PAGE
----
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Abstracts Session 1

Heritage and Identity Politics

 

Swietlana Czerwonnaja, Prof. Dr. hab., ord. Prof.

Nicolaus Copernicus University

Poland

 

The Interpretation of Cultural Heritage (Finno-Ugric mythology) in individual creative concepts of contemporary artists –ethnofuturism representatives

The rich mythology forms the basis of cultural heritage of the Finno-Ugric Peoples of the Russian North. It finds expression in the oral folk art, in the epic (intangible cultural heritage) and in the iconography of the monuments of archaeological cultures of the Bronze and Early Iron Age (tangible cultural heritage). In this mythology, distinctive by the variety of anthropomorphic and zoomorphic motifs, a complex hierarchy of spirits and deities that govern the relation between good and evil, friendly and hostile elements in nature and in human life, the philosophical “world view” formed in the religious outlook of the people of Finno-Ugric world finds its reflection.

From the outset, this professional art was actively shaping its thematic thesaurus. The Finnish, Karelian, and Estonian art were rising and finding its national identity in the 19-20 centuries on the runes of «Kalevala» and «Kalevipoeg». Fairy tales and legends of the Finno-Ugric people from the European North, the Volga region, and Trans-Urals were fueling the fantasy of artists connected their destiny with their work. Significant achievements in the solution of that art issue, which was defined by the educational goals became illustrations of the Udmurt legends and fairy tales of Mensadyk Garipov, paintings and drawings based on fairy tales of Zosim Lavrentyev, and the images of “Kalevala” in the drawing of Myud Mechev and Tamar Yuf.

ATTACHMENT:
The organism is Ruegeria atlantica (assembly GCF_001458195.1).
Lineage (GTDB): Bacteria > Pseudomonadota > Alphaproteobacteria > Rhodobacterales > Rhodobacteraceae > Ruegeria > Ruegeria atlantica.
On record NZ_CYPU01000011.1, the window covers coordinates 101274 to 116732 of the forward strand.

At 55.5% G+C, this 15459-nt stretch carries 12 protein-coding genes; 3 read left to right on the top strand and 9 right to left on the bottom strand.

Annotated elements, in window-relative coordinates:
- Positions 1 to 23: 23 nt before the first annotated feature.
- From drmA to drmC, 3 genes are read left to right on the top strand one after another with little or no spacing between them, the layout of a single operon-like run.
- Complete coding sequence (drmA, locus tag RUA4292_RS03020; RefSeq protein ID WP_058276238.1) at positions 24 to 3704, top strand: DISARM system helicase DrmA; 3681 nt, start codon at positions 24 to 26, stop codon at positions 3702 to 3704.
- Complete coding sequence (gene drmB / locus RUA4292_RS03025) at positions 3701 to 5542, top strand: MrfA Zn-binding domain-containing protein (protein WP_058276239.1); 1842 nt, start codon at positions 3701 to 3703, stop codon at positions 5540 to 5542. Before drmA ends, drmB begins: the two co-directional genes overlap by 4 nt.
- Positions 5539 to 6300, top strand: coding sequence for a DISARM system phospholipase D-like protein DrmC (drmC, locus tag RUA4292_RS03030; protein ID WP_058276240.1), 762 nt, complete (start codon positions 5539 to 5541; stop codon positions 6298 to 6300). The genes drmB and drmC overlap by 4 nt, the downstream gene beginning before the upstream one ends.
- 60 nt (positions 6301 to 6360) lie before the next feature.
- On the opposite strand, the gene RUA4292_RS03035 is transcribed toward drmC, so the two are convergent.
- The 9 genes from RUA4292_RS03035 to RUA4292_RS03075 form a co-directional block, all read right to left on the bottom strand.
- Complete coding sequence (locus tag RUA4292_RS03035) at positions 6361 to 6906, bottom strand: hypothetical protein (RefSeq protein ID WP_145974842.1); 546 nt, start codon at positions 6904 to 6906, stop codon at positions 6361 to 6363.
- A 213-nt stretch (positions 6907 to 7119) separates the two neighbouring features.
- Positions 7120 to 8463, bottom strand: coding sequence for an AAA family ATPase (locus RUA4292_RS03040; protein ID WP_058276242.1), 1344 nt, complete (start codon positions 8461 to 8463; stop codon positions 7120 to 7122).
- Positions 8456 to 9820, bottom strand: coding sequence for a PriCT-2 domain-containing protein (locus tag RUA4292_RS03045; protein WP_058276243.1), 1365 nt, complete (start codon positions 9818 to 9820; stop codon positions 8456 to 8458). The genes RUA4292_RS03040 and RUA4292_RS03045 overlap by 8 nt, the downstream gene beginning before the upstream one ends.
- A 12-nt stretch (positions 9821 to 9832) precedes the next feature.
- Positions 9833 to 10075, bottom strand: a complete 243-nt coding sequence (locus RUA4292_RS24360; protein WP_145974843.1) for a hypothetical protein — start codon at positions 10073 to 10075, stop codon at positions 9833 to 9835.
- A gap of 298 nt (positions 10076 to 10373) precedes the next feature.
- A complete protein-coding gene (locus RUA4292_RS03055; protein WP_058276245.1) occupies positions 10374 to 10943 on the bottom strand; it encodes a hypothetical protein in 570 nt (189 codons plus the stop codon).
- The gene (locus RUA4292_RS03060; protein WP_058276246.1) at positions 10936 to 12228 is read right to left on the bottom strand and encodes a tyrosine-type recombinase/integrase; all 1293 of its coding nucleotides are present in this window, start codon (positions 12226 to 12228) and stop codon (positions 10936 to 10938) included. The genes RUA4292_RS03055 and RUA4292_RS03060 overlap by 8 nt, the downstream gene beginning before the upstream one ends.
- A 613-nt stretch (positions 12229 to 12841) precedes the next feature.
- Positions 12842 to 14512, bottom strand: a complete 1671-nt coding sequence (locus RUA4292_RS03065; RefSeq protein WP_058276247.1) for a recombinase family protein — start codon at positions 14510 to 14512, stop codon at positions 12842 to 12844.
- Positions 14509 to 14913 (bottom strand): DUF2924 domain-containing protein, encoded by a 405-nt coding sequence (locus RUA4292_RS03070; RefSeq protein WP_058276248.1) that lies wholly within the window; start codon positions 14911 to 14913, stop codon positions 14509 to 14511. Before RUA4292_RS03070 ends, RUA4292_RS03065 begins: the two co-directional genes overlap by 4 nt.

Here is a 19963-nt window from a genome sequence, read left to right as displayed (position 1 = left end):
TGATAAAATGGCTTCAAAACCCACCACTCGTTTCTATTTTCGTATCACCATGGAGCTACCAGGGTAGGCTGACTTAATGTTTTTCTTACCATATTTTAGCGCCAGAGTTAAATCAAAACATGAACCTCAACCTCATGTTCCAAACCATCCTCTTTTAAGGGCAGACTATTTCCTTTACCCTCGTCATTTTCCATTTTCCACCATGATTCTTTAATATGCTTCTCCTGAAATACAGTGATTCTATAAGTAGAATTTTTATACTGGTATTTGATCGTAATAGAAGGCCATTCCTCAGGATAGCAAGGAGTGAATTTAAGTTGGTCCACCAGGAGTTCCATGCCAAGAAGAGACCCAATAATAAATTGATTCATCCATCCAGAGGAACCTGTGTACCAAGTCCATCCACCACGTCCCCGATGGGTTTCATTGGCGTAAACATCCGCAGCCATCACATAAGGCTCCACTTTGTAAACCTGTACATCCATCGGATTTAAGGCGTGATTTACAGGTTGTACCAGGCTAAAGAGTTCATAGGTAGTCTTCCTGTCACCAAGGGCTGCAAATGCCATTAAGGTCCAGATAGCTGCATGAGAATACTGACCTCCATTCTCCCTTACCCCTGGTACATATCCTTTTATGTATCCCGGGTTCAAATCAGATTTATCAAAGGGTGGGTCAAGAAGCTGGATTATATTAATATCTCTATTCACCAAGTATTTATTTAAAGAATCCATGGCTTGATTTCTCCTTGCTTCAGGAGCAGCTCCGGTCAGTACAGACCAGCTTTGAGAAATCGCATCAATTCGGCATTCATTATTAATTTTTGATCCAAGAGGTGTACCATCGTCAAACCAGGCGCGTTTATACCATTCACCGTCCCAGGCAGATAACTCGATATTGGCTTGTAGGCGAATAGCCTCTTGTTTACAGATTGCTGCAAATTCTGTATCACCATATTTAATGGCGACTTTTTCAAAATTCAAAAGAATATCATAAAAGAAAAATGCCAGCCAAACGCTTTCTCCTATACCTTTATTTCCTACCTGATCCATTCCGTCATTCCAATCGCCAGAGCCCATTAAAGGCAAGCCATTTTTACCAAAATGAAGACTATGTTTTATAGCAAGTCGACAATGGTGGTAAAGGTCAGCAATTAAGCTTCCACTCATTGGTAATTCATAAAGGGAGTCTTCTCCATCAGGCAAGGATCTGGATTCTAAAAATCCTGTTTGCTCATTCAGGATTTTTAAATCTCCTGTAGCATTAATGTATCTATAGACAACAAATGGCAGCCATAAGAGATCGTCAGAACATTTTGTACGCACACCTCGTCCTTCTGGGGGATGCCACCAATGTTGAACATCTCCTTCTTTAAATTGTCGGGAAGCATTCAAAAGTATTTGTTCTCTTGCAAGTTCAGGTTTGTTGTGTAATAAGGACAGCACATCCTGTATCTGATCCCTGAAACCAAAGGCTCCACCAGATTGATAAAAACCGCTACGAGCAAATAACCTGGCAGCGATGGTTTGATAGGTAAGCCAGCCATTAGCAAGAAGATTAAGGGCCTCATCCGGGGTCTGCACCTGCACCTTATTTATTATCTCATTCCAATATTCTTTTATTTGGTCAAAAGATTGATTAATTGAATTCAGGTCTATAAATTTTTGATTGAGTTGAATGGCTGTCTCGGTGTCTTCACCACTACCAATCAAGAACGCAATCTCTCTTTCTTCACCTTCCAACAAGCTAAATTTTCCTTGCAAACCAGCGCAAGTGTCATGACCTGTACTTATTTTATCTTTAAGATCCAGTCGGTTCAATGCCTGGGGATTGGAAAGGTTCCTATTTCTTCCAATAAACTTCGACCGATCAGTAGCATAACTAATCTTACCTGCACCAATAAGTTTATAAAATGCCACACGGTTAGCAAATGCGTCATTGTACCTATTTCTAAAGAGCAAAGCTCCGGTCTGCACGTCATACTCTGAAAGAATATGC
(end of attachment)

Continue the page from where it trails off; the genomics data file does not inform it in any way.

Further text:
At the turn of 20-21 centuries cultural change from past to future took place in the Finno-Ugric culture: an entirely new phenomenon, which was dubbed «ethno-futurism», –  «ethnic art of the future» forms. It develops in the spiritual and stylistic paradigm of postmodernism and is based on ethnic traditions, the oral and graphic folklore (folk primitive), the mythical arsenal of Finno-Ugric cultures. It is in this direction reveals the maximum scope for subjective interpretation of heritage, identification of creative personalities of contemporary artists.

Ethnofuturism not only continues an already existing in the national classic tradition (the continuation can only be considered unexhausted interest to the Finno-Ugric mythology), but also essentially transforms it, offering the model of subjective philosophic-poetic interpretation of the myth instead an illustrative one. The story outline of folklore sources amenable to the “gap” in time and space, and the various myths of ethnic and cultural are mixed in a kaleidoscope. The human environment and the very creative thinking of the artist are mythologized. The artist feels himself not as an illustrator of the old, but as a creator of new myths, which can be connected with the national romantism, with the legends of ancient times, or, alternatively, contrast to the real or invented past as a mythical phantom that has the prospect of spiritual incarnations, metamorphosis, breakthroughs into the unknown and incomprehensible, divine spheres.

The internal rhythm of this art that is still largely consistent with the song and runic, harmony of folk thinking, is subject to overload, shocks, and the dissonances of an eschatological world view. Displacing the illusion of life plausibility in the representation of the fairy tale line, a symbol endowed with a set of symbolic meanings and magic functions that goes back to primitive cultures becomes the core of the visual system.